I agree. This is just another trick, another way to slow-down real action to reduce carbon emissions. These people are rich and have a lot at stake. They aren’t playing bean bag. They will tell any lies to keep the energy machine humming along.
I was arguing with my Dad last night, who seems to have been bitten by the ‘austerity now’ bug, and who had forgotten FDR’s disastrous
David Leonhardt, Betting That Cutting Spending Won’t Derail Recovery
The private sector in many rich countries has continued to grow at a fairly good clip in recent months. In the United States, wages, total hours worked, industrial production and corporate profits have all risen significantly. And unlike in the 1930s, developing countries are now big enough that their growth can lift other countries’ economies.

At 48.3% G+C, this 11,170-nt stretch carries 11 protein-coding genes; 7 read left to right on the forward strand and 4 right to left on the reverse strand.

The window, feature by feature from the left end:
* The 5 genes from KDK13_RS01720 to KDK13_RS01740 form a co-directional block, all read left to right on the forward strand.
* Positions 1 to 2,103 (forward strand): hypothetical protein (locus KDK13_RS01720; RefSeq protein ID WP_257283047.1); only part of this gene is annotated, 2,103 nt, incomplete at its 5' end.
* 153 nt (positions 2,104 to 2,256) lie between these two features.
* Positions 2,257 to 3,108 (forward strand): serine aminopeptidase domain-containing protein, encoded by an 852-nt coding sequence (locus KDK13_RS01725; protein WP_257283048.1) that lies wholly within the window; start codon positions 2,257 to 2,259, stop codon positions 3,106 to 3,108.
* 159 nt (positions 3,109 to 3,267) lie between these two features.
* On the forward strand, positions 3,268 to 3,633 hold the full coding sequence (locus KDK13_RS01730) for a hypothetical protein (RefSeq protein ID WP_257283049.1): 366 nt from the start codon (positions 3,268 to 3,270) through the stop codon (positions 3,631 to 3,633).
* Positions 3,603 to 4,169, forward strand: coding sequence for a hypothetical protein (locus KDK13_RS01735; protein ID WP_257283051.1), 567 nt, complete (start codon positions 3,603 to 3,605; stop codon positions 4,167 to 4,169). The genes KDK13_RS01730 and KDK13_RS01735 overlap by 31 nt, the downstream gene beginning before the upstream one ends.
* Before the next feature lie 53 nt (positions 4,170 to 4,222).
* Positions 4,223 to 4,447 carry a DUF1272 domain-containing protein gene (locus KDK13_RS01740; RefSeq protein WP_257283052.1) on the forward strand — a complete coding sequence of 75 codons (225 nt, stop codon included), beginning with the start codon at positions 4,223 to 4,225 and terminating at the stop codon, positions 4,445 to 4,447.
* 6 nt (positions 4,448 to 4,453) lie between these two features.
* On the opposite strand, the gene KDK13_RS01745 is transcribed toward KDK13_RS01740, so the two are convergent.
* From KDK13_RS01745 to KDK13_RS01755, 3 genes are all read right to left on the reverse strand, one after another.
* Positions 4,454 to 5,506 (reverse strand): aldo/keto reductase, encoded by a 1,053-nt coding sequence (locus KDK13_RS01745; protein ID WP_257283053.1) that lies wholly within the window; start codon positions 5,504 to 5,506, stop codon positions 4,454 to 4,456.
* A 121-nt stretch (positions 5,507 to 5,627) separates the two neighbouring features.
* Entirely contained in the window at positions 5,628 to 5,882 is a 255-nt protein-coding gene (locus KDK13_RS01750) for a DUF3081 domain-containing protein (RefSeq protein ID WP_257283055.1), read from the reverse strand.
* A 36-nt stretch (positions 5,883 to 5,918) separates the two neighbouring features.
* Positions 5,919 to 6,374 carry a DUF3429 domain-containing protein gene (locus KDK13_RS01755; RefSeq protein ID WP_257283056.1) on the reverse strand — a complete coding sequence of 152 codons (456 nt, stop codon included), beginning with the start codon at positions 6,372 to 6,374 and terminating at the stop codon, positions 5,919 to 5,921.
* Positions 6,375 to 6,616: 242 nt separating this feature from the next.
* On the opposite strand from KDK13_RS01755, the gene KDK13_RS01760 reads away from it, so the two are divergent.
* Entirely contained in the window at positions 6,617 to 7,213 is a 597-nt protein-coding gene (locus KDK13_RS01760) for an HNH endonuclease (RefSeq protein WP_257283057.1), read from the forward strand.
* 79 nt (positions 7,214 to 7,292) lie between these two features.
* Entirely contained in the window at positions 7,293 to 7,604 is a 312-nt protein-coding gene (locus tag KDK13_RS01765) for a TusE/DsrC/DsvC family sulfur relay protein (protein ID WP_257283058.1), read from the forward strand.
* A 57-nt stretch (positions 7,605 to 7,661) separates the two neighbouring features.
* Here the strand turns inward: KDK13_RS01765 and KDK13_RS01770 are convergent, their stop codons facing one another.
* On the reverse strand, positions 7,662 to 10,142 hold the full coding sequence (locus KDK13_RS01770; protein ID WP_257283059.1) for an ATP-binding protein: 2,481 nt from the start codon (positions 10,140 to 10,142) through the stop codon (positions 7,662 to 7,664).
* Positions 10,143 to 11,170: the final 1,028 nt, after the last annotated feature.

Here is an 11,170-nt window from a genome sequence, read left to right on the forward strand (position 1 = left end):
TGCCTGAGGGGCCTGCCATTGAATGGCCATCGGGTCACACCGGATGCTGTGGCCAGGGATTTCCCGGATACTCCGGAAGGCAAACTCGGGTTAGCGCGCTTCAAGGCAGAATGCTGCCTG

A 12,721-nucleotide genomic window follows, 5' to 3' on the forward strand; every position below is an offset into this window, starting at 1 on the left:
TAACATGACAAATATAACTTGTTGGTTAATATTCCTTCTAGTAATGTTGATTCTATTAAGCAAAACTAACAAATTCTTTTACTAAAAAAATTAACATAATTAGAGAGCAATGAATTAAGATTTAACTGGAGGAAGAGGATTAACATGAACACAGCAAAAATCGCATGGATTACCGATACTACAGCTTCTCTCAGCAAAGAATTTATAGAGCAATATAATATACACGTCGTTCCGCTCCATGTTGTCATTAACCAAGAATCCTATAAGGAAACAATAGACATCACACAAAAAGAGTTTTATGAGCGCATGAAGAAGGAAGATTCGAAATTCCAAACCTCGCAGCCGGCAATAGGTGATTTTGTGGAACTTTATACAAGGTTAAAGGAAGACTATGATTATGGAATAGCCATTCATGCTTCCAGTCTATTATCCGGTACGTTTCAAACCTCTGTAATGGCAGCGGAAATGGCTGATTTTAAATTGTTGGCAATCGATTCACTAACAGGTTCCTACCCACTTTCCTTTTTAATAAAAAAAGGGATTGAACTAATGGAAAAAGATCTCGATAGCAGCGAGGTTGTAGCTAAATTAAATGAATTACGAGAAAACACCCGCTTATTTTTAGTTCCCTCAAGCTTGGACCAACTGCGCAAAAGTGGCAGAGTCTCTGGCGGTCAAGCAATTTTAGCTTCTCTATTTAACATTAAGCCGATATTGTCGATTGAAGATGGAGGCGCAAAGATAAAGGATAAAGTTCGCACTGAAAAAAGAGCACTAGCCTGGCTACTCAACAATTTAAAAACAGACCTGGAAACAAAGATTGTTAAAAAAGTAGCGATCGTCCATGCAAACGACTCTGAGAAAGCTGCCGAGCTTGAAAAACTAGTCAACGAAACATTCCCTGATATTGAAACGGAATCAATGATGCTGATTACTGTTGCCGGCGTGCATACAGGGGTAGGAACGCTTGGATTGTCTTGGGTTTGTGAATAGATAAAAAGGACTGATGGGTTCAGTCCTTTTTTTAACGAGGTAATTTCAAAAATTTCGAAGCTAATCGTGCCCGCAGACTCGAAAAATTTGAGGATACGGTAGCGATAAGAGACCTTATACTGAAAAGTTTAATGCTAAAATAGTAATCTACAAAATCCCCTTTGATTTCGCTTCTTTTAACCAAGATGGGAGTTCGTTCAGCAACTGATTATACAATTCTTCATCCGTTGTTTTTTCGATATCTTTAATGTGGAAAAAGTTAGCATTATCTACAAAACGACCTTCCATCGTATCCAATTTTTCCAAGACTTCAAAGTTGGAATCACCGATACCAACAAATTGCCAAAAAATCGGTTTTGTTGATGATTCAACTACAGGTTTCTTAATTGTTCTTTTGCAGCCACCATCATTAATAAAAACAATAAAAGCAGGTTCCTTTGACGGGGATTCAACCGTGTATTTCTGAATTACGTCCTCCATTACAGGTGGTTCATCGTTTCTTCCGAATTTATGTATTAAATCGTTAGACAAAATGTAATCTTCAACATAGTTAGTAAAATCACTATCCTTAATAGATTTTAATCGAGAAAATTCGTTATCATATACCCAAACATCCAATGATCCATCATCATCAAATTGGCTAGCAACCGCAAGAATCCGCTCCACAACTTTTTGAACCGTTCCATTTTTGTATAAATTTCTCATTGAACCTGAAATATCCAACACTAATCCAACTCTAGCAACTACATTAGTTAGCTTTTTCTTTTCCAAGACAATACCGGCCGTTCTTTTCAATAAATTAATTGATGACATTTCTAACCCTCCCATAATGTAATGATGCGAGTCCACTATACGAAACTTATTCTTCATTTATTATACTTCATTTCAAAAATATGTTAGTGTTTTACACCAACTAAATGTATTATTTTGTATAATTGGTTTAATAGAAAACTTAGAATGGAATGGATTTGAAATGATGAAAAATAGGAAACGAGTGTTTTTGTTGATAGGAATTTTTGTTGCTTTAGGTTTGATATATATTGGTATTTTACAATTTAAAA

On the other hand, the most recent economic numbers have offered some reason for worry, and the coming fiscal tightening in this country won’t be much smaller than the 1930s version. From 1936 to 1938, when the Roosevelt administration believed that the Great Depression was largely over, tax increases and spending declines combined to equal 5 percent of gross domestic product.
Back then, however, European governments were raising their spending in the run-up to World War II. This time, almost the entire world will be withdrawing its stimulus at once. From 2009 to 2011, the tightening in the United States will equal 4.6 percent of G.D.P., according to the International Monetary Fund. In Britain, even before taking into account the recently announced budget cuts, it was set to equal 2.5 percent. Worldwide, it will equal a little more than 2 percent of total output.